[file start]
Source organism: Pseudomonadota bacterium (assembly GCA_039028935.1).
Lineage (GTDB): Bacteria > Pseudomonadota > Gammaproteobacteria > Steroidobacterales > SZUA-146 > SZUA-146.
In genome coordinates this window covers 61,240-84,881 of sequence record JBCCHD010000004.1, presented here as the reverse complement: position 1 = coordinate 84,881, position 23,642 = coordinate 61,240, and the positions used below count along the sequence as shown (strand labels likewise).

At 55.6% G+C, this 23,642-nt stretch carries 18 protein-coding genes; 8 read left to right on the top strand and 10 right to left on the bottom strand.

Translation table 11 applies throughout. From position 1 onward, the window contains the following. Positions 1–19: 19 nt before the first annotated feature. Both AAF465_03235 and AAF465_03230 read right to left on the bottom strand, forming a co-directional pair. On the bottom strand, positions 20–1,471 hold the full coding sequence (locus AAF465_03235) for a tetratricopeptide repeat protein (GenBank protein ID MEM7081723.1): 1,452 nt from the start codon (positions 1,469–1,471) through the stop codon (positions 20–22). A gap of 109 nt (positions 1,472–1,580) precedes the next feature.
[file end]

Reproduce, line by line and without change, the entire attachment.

Source organism: Pseudomonadota bacterium (assembly GCA_039028935.1).
Lineage (GTDB): Bacteria > Pseudomonadota > Gammaproteobacteria > Steroidobacterales > SZUA-146 > SZUA-146.
In genome coordinates this window covers 61,240-84,881 of sequence record JBCCHD010000004.1, presented here as the reverse complement: position 1 = coordinate 84,881, position 23,642 = coordinate 61,240, and the positions used below count along the sequence as shown (strand labels likewise).

At 55.6% G+C, this 23,642-nt stretch carries 18 protein-coding genes; 8 read left to right on the top strand and 10 right to left on the bottom strand.

Translation table 11 applies throughout. From position 1 onward, the window contains the following. Positions 1–19: 19 nt before the first annotated feature. Both AAF465_03235 and AAF465_03230 read right to left on the bottom strand, forming a co-directional pair. On the bottom strand, positions 20–1,471 hold the full coding sequence (locus AAF465_03235) for a tetratricopeptide repeat protein (GenBank protein ID MEM7081723.1): 1,452 nt from the start codon (positions 1,469–1,471) through the stop codon (positions 20–22). A gap of 109 nt (positions 1,472–1,580) precedes the next feature.